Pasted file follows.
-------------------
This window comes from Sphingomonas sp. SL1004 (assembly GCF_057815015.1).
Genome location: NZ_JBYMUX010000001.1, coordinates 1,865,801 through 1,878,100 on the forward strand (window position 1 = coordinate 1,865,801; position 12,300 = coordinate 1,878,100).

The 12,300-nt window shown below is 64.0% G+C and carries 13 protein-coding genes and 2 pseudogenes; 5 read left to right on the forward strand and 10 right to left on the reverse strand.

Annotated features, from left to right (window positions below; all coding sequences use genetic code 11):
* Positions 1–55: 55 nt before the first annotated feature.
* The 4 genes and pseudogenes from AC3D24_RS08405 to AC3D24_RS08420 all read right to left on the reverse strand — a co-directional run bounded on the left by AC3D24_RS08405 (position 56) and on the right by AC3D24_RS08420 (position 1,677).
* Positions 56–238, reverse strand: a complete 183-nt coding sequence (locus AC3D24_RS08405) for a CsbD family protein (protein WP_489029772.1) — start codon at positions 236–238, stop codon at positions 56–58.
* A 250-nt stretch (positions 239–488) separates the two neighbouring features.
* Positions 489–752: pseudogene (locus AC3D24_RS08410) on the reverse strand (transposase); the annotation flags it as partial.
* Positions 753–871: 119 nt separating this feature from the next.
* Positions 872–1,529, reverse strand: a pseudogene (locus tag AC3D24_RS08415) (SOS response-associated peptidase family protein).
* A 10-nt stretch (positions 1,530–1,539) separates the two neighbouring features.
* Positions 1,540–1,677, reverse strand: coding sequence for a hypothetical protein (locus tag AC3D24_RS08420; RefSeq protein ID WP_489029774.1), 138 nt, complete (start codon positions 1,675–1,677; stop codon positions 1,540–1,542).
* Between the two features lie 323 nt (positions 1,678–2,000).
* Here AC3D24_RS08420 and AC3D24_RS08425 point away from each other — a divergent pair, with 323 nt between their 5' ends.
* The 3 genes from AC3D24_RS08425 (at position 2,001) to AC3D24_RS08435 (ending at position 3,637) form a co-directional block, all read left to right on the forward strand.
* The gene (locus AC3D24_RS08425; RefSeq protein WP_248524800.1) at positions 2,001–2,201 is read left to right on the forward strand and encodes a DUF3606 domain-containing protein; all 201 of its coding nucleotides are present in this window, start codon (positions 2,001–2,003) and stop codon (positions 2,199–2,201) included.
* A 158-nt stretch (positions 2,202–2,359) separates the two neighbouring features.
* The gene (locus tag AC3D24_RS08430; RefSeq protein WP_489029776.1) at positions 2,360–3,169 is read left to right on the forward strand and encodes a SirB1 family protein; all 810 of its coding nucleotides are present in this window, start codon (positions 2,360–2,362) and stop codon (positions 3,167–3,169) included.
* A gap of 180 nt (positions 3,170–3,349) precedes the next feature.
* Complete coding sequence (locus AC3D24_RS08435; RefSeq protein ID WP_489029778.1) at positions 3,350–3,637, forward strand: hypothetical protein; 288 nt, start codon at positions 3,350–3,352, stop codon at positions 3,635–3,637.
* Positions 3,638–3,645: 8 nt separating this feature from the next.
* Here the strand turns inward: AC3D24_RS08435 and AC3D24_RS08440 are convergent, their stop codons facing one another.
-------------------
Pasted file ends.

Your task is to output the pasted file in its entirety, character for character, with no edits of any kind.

This window comes from Sphingomonas sp. SL1004 (assembly GCF_057815015.1).
Genome location: NZ_JBYMUX010000001.1, coordinates 1,865,801 through 1,878,100 on the forward strand (window position 1 = coordinate 1,865,801; position 12,300 = coordinate 1,878,100).

The 12,300-nt window shown below is 64.0% G+C and carries 13 protein-coding genes and 2 pseudogenes; 5 read left to right on the forward strand and 10 right to left on the reverse strand.

Annotated features, from left to right (window positions below; all coding sequences use genetic code 11):
* Positions 1–55: 55 nt before the first annotated feature.
* The 4 genes and pseudogenes from AC3D24_RS08405 to AC3D24_RS08420 all read right to left on the reverse strand — a co-directional run bounded on the left by AC3D24_RS08405 (position 56) and on the right by AC3D24_RS08420 (position 1,677).
* Positions 56–238, reverse strand: a complete 183-nt coding sequence (locus AC3D24_RS08405) for a CsbD family protein (protein WP_489029772.1) — start codon at positions 236–238, stop codon at positions 56–58.
* A 250-nt stretch (positions 239–488) separates the two neighbouring features.
* Positions 489–752: pseudogene (locus AC3D24_RS08410) on the reverse strand (transposase); the annotation flags it as partial.
* Positions 753–871: 119 nt separating this feature from the next.
* Positions 872–1,529, reverse strand: a pseudogene (locus tag AC3D24_RS08415) (SOS response-associated peptidase family protein).
* A 10-nt stretch (positions 1,530–1,539) separates the two neighbouring features.
* Positions 1,540–1,677, reverse strand: coding sequence for a hypothetical protein (locus tag AC3D24_RS08420; RefSeq protein ID WP_489029774.1), 138 nt, complete (start codon positions 1,675–1,677; stop codon positions 1,540–1,542).
* Between the two features lie 323 nt (positions 1,678–2,000).
* Here AC3D24_RS08420 and AC3D24_RS08425 point away from each other — a divergent pair, with 323 nt between their 5' ends.
* The 3 genes from AC3D24_RS08425 (at position 2,001) to AC3D24_RS08435 (ending at position 3,637) form a co-directional block, all read left to right on the forward strand.
* The gene (locus AC3D24_RS08425; RefSeq protein WP_248524800.1) at positions 2,001–2,201 is read left to right on the forward strand and encodes a DUF3606 domain-containing protein; all 201 of its coding nucleotides are present in this window, start codon (positions 2,001–2,003) and stop codon (positions 2,199–2,201) included.
* A 158-nt stretch (positions 2,202–2,359) separates the two neighbouring features.
* The gene (locus tag AC3D24_RS08430; RefSeq protein WP_489029776.1) at positions 2,360–3,169 is read left to right on the forward strand and encodes a SirB1 family protein; all 810 of its coding nucleotides are present in this window, start codon (positions 2,360–2,362) and stop codon (positions 3,167–3,169) included.
* A gap of 180 nt (positions 3,170–3,349) precedes the next feature.
* Complete coding sequence (locus AC3D24_RS08435; RefSeq protein ID WP_489029778.1) at positions 3,350–3,637, forward strand: hypothetical protein; 288 nt, start codon at positions 3,350–3,352, stop codon at positions 3,635–3,637.
* Positions 3,638–3,645: 8 nt separating this feature from the next.
* Here the strand turns inward: AC3D24_RS08435 and AC3D24_RS08440 are convergent, their stop codons facing one another.